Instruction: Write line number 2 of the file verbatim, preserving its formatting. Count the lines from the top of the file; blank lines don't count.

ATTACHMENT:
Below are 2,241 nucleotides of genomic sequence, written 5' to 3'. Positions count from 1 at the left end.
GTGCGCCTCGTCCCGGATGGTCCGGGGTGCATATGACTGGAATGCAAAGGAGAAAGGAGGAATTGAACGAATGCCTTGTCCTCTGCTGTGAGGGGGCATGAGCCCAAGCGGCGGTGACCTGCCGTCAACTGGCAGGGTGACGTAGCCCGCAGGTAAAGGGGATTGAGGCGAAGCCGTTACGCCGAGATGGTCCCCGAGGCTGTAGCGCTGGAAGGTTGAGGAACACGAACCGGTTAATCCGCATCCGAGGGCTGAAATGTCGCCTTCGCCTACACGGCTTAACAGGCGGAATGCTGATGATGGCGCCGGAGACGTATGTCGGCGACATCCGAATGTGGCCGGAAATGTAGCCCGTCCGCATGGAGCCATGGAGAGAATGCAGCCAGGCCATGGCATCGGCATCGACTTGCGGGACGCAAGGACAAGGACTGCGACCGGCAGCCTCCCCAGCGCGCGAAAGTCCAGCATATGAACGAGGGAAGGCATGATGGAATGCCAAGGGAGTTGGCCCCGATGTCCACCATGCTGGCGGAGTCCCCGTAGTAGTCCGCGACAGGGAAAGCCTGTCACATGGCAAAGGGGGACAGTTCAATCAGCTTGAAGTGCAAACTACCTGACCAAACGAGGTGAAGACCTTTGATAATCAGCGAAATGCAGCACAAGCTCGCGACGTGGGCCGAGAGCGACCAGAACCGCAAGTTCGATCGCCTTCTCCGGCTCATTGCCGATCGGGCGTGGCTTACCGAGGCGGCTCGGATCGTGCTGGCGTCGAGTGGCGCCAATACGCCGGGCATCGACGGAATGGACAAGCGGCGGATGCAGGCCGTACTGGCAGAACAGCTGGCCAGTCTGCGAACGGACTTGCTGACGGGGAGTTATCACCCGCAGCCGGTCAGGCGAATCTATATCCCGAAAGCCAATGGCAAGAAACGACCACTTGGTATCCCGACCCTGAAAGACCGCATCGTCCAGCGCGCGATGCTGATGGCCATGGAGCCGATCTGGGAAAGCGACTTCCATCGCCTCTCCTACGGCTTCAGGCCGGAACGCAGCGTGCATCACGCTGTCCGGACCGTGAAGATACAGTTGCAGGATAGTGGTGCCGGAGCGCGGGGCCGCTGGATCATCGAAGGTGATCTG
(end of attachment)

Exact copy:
GTGCGCCTCGTCCCGGATGGTCCGGGGTGCATATGACTGGAATGCAAAGGAGAAAGGAGGAATTGAACGAATGCCTTGTCCTCTGCTGTGAGGGGGCATGAGCCCAAGCGGCGGTGACCTGCCGTCAACTGGCAGGGTGACGTAGCCCGCAGGTAAAGGGGATTGAGGCGAAGCCGTTACGCCGAGATGGTCCCCGAGGCTGTAGCGCTGGAAGGTTGAGGAACACGAACCGGTTAATCCGCATCCGAGGGCTGAAATGTCGCCTTCGCCTACACGGCTTAACAGGCGGAATGCTGATGATGGCGCCGGAGACGTATGTCGGCGACATCCGAATGTGGCCGGAAATGTAGCCCGTCCGCATGGAGCCATGGAGAGAATGCAGCCAGGCCATGGCATCGGCATCGACTTGCGGGACGCAAGGACAAGGACTGCGACCGGCAGCCTCCCCAGCGCGCGAAAGTCCAGCATATGAACGAGGGAAGGCATGATGGAATGCCAAGGGAGTTGGCCCCGATGTCCACCATGCTGGCGGAGTCCCCGTAGTAGTCCGCGACAGGGAAAGCCTGTCACATGGCAAAGGGGGACAGTTCAATCAGCTTGAAGTGCAAACTACCTGACCAAACGAGGTGAAGACCTTTGATAATCAGCGAAATGCAGCACAAGCTCGCGACGTGGGCCGAGAGCGACCAGAACCGCAAGTTCGATCGCCTTCTCCGGCTCATTGCCGATCGGGCGTGGCTTACCGAGGCGGCTCGGATCGTGCTGGCGTCGAGTGGCGCCAATACGCCGGGCATCGACGGAATGGACAAGCGGCGGATGCAGGCCGTACTGGCAGAACAGCTGGCCAGTCTGCGAACGGACTTGCTGACGGGGAGTTATCACCCGCAGCCGGTCAGGCGAATCTATATCCCGAAAGCCAATGGCAAGAAACGACCACTTGGTATCCCGACCCTGAAAGACCGCATCGTCCAGCGCGCGATGCTGATGGCCATGGAGCCGATCTGGGAAAGCGACTTCCATCGCCTCTCCTACGGCTTCAGGCCGGAACGCAGCGTGCATCACGCTGTCCGGACCGTGAAGATACAGTTGCAGGATAGTGGTGCCGGAGCGCGGGGCCGCTGGATCATCGAAGGTGATCTG